Patch: NYers Jailed For Hours After Paying Bail Despite Law, Report Says

The Rikers Island jail complex stands under a blanket of snow on Jan. 5, 2018. (Photo by John Moore/Getty Images)

The Rikers Island jail complex stands under a blanket of snow on Jan. 5, 2018. (Photo by John Moore/Getty Images)

By Noah Manskar
May 10, 2019

People in New York City jails are often kept behind bars for hours after they pay bail despite a law requiring their prompt release, advocates said in a report released Friday.

The City Council passed a law in 2017 requiring the Department of Correction to release most detainees within three hours after they post bail. But the DOC often blows that deadline, which took effect in October 2018, according to the report from the Legal Aid Society and the Bronx Freedom Fund.

The organizations' 27 clients who were bailed out last month in The Bronx and Queens waited an average of six hours and 52 minutes before they got out, the report says. Only two were released on time and five had to spend another night in behind bars before they were freed, advocates say.

"DOC is not above the law, and our clients continue to suffer wrongful incarceration at Rikers Island and other facilities – some of the most dangerous jails in the country – because of the Department's bureaucratic bumbling," said Elizabeth Bender, a staff attorney with Legal Aid's Decarceration Project, in a statement.

The DOC has consistently struggled with the release deadlines since the city law first took effect in October 2017, the report shows.

Only 23 percent of Freedom Fund clients were freed within the initial five-hour time limit from January through March of last year, while 24 percent were released on time from April through September, when the window was four hours, the report says.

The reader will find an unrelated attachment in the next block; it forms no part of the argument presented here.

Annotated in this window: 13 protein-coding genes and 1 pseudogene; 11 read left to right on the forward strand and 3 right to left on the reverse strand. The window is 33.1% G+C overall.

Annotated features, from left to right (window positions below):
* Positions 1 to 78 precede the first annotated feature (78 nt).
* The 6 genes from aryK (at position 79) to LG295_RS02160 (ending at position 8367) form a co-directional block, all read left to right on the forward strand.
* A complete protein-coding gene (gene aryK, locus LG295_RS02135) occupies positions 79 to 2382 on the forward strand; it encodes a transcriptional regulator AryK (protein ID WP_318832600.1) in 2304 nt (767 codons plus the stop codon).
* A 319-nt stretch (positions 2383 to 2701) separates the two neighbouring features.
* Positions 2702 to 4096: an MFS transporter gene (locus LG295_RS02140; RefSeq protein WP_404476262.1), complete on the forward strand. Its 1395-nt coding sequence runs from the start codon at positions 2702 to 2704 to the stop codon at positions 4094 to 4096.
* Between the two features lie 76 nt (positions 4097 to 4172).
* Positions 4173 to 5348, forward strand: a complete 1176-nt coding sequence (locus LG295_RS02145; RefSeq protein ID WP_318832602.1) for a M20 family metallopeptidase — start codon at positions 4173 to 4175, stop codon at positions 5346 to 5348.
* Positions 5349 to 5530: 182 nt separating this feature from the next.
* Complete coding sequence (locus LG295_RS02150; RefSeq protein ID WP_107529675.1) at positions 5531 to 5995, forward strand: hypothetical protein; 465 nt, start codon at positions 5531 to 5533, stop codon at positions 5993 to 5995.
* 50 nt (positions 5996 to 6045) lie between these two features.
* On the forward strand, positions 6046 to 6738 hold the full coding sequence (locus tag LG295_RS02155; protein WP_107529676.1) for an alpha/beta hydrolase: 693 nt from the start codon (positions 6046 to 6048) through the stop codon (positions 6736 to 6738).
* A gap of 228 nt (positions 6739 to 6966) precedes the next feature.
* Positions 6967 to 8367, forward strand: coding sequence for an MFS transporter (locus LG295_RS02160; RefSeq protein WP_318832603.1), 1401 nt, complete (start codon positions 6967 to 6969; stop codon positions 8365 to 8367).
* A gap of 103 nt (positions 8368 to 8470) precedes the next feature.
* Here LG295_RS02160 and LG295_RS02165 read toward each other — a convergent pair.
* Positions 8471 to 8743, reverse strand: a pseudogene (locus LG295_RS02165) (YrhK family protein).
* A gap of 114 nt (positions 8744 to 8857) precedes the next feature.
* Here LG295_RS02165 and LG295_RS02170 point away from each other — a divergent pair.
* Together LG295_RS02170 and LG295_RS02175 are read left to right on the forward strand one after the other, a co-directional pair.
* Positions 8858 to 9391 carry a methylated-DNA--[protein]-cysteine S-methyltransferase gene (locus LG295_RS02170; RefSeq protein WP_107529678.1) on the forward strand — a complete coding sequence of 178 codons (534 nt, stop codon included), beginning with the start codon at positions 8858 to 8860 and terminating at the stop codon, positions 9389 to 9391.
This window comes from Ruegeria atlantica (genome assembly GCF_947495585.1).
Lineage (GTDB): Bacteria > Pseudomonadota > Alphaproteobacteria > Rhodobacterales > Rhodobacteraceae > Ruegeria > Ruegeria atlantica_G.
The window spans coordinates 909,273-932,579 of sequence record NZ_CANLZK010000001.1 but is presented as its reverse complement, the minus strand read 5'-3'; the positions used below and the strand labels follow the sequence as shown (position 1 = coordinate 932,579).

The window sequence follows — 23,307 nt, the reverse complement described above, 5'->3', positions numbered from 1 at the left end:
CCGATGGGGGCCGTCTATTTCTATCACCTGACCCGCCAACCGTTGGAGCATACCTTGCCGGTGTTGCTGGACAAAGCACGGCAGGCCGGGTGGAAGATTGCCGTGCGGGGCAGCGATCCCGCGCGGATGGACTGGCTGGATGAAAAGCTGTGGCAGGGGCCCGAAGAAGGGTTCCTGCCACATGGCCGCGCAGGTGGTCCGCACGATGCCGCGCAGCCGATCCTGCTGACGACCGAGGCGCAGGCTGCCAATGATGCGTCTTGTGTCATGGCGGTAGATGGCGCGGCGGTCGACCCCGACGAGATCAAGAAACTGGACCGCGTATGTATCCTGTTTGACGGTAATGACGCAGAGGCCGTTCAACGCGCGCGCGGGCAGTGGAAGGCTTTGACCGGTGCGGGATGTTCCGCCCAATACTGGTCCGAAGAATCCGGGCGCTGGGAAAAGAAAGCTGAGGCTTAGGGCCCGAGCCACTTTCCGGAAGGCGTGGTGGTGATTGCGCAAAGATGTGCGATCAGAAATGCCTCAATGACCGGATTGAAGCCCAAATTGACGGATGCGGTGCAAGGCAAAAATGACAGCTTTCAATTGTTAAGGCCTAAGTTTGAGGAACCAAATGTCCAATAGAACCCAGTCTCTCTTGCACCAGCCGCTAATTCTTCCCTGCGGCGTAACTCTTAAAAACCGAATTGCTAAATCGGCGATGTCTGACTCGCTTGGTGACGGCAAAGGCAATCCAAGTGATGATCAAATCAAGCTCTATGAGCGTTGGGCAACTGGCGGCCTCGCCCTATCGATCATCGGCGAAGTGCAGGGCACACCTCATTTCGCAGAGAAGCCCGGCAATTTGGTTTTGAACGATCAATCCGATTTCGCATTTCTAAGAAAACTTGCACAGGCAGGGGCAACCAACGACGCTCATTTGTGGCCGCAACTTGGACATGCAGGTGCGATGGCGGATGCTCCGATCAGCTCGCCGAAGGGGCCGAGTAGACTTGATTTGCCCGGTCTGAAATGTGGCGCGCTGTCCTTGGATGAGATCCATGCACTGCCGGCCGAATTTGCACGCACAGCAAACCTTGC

From October 2018 through last month, only 10 percent of clients were released within the three-hour limit, according to the report. And it took the DOC an average of eight hours and 11 minutes to free people after they paid bail in that period, advocates say.

One client last month was released into freezing temperatures at 1 a.m. — and the delay cost him his job and his bed in the shelter where he was living, the report says.

The DOC says it has to complete a lengthy and careful process before it can release detainees. Department staff have to complete 15 steps twice before releasing someone, including a check for warrants and an interview with the person who is in custody, according to the department.

The law also contains several exceptions to the three-hour deadline, the DOC says, such as cases in which someone has a warrant from another agency or needs immediate mental-health or medical treatment.

"We don't want people staying in our jails any longer than necessary. We want people who pay bail back home with their families and at their jobs," DOC Press Secretary Jason Kersten said in a statement. "We've done a lot to make paying bail easier, and we are working hard to safely speed up the discharge process."